Tuesday, November 6, 2012

OpenLDAP mdb backend ready for production

OpenLDAP's new memory-mapped backend, mdb, is ready for production. It was first introducted over a year ago, and since then, the OpenLDAP developers (Howard Chu in particular) have put quite a bit of work into getting all of the bugs worked out.

The OpenLDAP mailing lists report that several companies are deploying it in production:

The latest version of email/collaboration software Zimbra uses the mdb backend as well:

All of this leads me to believe it's production-ready. I've been running it myself at my own job for a couple weeks now, and it's actually lived up to the hype. It really is faster, uses less memory, and is way easier to configure. You can read more about the advantages of mdb here: Coming soon: memory-mapped db for OpenLDAP

Here's a short list of what I would consider the caveats:
  • Since it's new technology, I highly recommend compiling the latest version of OpenLDAP (as of this posting 2.4.33) to get the latest bug fixes and performance improvements. I have a page of useful tips for compiling OpenLDAP to get the most out of it here: compiling OpenLDAP.

  • Write performance is still being optimized. My personal recommendation would be to continue to use hdb on the master server (properly optimized), and mdb on the replica servers.

  • I'm guessing because of the previous point, it can take quite a bit longer to do the initial database load. Using hdb it took a few hours to slapadd our database, but it's taking around 12 hours to slapadd it using mdb. It's worth the wait, though.
    (see comments)
I've updated my wiki on optimizing OpenLDAP with instructions for mdb. Instead of worrying about locks and three different levels of caches, there's just one important option which is trivial to configure:
Optimizing OpenLDAP

More information about mdb is available here:

Now, if Symas would only post some updated benchmarks, I could point to just how much faster OpenLDAP is than the competition...


  1. A great set of benchmarks are in Howard's presentation from LinuxCon 2012. A copy of the presentation can be found here: http://www.symas.com/documents/LinuxCon12-MDB.pdf. Also, it shouldn't take 12 hours to load a database- either move the database file to an ext2 file system or turn off journaling. MDB doesn't benefit from it anyway.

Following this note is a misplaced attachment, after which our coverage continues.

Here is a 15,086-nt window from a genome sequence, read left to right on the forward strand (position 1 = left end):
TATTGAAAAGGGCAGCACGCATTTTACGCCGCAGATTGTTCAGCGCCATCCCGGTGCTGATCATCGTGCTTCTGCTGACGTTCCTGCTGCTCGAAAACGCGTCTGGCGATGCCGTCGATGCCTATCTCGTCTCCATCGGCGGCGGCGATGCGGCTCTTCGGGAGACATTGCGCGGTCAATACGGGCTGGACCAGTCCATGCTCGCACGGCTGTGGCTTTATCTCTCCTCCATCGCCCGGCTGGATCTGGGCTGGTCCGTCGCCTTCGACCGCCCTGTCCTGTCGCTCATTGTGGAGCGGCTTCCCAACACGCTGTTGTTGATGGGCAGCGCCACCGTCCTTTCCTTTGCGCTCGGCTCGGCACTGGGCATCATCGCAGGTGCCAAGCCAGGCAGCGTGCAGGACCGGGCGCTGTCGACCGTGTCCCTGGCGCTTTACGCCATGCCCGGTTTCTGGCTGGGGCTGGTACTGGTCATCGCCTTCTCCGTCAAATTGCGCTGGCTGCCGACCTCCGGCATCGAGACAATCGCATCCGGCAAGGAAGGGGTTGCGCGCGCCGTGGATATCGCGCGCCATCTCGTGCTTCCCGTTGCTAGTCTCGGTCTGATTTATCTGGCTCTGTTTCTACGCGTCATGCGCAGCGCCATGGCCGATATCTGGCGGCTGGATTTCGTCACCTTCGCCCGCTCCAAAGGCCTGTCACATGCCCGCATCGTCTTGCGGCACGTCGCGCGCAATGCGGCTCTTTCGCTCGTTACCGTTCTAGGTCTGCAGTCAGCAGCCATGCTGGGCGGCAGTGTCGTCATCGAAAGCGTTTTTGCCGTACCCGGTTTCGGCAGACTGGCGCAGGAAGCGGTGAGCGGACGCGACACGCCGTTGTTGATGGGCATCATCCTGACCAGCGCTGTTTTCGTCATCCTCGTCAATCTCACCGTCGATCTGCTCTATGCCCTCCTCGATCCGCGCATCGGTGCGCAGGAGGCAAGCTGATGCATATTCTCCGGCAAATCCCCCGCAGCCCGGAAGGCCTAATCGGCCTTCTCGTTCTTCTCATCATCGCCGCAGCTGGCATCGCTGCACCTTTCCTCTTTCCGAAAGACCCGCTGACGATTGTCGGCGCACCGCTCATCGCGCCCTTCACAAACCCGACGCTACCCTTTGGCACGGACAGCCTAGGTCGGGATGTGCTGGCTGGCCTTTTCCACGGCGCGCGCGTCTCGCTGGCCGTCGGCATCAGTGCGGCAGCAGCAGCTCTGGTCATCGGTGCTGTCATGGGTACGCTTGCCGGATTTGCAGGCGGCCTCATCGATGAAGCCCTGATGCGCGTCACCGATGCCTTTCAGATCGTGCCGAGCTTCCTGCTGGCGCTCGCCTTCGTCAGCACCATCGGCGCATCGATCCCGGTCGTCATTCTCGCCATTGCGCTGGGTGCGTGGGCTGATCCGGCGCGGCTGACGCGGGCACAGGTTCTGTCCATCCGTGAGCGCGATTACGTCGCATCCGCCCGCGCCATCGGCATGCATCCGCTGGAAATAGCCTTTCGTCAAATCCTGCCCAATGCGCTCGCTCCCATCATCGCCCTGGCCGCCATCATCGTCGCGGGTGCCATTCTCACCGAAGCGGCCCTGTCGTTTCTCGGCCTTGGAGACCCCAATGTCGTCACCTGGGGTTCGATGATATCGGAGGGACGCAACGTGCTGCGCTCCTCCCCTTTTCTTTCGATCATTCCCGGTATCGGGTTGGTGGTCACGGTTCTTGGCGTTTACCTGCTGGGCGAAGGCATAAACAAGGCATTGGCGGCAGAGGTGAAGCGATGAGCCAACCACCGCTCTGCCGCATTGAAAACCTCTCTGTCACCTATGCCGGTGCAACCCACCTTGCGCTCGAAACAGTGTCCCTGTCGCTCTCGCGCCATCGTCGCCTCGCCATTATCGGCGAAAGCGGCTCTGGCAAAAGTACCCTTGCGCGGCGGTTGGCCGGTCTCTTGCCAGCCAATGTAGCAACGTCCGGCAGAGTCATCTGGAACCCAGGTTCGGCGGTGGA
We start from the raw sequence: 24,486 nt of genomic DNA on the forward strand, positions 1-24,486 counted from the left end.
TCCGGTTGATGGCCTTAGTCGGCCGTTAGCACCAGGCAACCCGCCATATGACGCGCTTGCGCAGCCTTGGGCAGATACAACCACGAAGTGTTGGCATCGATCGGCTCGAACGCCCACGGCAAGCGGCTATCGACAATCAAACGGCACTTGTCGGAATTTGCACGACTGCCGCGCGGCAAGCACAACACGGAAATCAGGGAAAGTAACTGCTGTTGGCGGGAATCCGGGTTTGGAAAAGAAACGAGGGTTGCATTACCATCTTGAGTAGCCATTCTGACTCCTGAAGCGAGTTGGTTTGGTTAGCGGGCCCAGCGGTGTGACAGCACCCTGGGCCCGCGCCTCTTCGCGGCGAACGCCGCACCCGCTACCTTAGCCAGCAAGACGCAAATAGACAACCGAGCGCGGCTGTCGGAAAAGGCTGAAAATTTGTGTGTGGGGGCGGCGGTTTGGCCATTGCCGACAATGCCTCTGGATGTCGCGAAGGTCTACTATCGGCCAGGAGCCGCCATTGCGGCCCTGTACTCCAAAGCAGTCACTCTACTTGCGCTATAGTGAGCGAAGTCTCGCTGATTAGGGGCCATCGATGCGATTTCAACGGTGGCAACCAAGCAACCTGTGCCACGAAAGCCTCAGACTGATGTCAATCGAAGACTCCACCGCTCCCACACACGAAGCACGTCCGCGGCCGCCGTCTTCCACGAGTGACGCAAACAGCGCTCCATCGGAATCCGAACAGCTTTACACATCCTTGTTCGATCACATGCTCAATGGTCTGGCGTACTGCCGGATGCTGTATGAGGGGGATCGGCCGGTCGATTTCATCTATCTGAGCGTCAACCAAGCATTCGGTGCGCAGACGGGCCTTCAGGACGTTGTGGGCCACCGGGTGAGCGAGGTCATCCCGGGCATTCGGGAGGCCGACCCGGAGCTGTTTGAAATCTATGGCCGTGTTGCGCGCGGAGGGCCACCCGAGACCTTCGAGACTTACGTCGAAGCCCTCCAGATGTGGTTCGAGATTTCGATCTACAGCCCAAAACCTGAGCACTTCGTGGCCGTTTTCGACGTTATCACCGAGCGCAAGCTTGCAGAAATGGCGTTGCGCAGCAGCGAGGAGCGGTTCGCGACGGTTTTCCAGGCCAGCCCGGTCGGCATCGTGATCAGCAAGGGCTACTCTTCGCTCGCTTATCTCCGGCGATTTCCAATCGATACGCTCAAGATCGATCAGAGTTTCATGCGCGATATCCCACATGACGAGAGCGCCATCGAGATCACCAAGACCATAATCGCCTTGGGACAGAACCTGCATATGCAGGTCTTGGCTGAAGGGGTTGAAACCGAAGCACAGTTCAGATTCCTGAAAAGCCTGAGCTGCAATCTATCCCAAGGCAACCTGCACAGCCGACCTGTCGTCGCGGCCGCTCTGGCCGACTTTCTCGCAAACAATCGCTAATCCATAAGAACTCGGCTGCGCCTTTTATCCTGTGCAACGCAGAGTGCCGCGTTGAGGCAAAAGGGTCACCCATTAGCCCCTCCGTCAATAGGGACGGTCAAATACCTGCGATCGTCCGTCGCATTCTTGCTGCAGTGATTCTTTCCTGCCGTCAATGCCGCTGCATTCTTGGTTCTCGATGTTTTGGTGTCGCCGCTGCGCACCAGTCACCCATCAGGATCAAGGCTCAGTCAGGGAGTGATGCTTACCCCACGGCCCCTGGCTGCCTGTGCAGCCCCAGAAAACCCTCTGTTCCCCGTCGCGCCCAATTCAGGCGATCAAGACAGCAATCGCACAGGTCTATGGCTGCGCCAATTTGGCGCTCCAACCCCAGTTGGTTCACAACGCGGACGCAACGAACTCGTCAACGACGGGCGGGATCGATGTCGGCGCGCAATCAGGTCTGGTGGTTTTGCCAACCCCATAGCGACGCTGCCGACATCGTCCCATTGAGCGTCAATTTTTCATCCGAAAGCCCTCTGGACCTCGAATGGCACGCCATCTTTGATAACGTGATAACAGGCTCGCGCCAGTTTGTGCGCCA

2. Yes, I just saw here yesterday that the slapadd slowness is probably due to the filesystem: http://www.openldap.org/lists/openldap-technical/201208/msg00238.html

    but I haven't had a chance to compare it to a slapadd using optimized hdb on the same system yet.

    Regarding benchmarks, comparing to other database backends is nice, but what I'd like to see is comparison to other directory products (OpenDJ, 389/Red Hat Directory Server, Apache Directory Server, etc). The most recent benchmarks of that type are so old I have to use the Wayback Machine just to see them:



  3. b: The last slide shows slamd search results of OpenLDAP and also two other (unnamed) directory servers. The other two were actually OpenDJ and XXX (we are not allowed to name them), respectively. 389DS and ApacheDS wouldn’t even register on the graph. The deficit in their performance is so vast that it’s no longer even interesting to test those packages any more.

  4. I went ahead and tested a slappadd using optimized hdb on the same machine, and mdb was definitely faster. It continues to impress!

  5. I finally got around to running a slapadd using ext4 with journaling disabled and a few other tweaks (http://fenidik.blogspot.com/2010/03/ext4-disable-journal.html). slapadd took around 30 minutes, down from over 12 hours using a 1.6 GB LDIF!